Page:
Marfan Syndrome and the Heart
How does Marfan syndrome affect the heart?
Marfan syndrome is an inherited condition that prevents connective tissue from developing normally. Weakened or damaged connective tissue can affect many parts of your body, especially your heart.
The disorder may cause your aorta (a large artery that carries blood from your heart to the rest of your body) to widen. It can also affect your heart valves (flaps that separate the four chambers of your heart and keep blood flowing in the right direction).
How does Marfan syndrome affect the aorta?
The most common heart conditions Marfan syndrome causes are:
- Aortic aneurysm (weakened, bulging aorta).
- Aortic dilation (enlarged aorta).
Aneurysm in the aortic root (part of your ascending aorta, the section closest to your heart) is specific to Marfan syndrome. Aneurysm in other parts of your aorta is more common in other disorders, such as Ehlers-Danlos, Loeys-Dietz, bicuspid aortic valve and Turner syndrome.
How does Marfan syndrome affect the heart valves?
Marfan syndrome can also cause problems with your heart valves. Severe heart valve disease can lead to heart failure. Heart valve diseases related to Marfan syndrome include:
- Aortic valve regurgitation (leaky heart valve between your aorta and the lower pumping chamber on the left side of your heart).
- Mitral valve prolapse (loose valve between the upper and lower pumping chambers on the left side of your heart).
How common are heart problems in people with Marfan syndrome?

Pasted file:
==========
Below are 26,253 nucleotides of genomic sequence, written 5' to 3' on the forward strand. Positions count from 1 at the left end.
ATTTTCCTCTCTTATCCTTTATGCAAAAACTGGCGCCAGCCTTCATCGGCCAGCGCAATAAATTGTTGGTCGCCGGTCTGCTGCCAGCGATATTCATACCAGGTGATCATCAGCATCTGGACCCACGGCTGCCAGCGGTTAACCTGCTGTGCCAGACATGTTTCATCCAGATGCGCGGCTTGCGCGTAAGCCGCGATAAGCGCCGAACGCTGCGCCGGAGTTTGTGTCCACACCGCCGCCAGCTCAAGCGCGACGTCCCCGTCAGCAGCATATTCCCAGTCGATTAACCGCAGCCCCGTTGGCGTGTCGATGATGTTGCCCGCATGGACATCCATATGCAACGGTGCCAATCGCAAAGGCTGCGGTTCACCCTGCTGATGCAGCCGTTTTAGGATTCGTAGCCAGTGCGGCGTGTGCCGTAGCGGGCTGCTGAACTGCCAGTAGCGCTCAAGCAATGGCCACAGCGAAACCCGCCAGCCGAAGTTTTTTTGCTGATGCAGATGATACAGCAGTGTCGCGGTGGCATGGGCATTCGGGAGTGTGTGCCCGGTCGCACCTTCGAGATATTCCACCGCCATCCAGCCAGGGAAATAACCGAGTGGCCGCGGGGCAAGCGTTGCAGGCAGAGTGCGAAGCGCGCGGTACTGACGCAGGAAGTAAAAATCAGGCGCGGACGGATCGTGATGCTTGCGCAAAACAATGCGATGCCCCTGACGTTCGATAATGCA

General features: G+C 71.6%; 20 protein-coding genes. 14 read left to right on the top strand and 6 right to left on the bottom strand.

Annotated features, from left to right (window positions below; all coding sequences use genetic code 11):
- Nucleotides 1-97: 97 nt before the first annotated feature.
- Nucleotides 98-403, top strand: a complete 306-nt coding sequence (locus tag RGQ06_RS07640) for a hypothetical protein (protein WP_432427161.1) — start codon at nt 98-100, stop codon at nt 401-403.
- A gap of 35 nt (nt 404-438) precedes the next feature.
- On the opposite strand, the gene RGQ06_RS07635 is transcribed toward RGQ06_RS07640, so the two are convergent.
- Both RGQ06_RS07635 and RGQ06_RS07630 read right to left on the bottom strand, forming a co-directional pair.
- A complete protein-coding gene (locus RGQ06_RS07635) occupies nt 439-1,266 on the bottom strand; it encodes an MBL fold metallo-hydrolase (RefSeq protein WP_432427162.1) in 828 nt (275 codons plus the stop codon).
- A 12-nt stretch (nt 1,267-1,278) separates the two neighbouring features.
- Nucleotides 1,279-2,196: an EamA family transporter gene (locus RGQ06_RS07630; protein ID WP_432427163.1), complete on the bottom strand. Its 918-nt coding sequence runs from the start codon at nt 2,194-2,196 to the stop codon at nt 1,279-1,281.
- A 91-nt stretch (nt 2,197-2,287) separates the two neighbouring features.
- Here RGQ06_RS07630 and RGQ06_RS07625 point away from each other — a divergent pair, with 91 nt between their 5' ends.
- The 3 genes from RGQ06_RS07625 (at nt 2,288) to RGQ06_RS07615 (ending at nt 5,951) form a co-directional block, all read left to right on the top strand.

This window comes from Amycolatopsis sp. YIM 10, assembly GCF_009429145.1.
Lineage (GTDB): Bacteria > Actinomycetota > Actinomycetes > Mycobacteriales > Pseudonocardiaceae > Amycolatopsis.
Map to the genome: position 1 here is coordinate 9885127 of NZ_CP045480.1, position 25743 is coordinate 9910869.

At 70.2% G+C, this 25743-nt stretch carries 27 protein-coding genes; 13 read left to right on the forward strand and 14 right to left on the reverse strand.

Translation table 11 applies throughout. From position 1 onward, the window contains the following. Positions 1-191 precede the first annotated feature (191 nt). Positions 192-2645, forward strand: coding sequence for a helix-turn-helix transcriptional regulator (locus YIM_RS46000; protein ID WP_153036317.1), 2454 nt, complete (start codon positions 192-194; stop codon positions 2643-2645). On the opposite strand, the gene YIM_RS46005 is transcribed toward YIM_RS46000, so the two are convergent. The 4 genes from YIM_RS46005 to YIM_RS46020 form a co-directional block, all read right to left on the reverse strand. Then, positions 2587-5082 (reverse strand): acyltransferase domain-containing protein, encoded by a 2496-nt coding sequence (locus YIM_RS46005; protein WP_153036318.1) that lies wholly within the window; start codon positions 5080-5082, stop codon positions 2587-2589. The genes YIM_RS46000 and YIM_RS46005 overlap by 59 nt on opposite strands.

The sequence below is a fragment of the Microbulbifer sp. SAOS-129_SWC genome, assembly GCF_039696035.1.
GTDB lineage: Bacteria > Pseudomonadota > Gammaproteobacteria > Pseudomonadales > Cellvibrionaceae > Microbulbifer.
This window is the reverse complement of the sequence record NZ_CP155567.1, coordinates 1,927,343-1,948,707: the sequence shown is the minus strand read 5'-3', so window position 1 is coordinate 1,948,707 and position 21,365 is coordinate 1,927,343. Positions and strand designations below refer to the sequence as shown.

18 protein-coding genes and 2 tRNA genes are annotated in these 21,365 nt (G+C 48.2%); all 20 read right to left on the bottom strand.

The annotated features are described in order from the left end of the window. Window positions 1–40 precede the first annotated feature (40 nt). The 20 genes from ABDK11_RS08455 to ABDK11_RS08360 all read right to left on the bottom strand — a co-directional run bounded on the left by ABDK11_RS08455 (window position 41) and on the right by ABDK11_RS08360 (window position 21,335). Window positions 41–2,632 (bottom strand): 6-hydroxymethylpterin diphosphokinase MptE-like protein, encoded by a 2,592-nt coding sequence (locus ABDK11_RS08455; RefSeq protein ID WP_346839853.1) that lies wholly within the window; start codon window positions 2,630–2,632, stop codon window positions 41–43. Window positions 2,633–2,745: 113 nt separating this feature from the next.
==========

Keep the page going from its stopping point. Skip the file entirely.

It’s very common to have heart problems if you have Marfan syndrome. Disorders of the aorta or heart valves occur in about 9 out of 10 people with Marfan syndrome.
Symptoms and Causes
What are the symptoms of Marfan syndrome affecting the heart?
Symptoms of an aortic aneurysm or valve disease related to Marfan syndrome may include:
- Chest pain or pain in your upper back.
- Coughing up blood.
- Difficulty swallowing.
- Fainting or lightheadedness.
- Fatigue or weakness.
- Heart palpitations.
- Shortness of breath.
- Swelling, particularly in your legs and feet.
What causes Marfan syndrome to affect the heart?
Healthy connective tissue supports and strengthens organs and other structures throughout your body, including the heart and blood vessels. Marfan syndrome prevents connective tissue from growing and developing normally. This makes the tissues in your aorta and heart valves become weak and inelastic. A lack of elasticity can cause your aorta to widen or bulge. It can also result in your heart valves not opening and closing properly.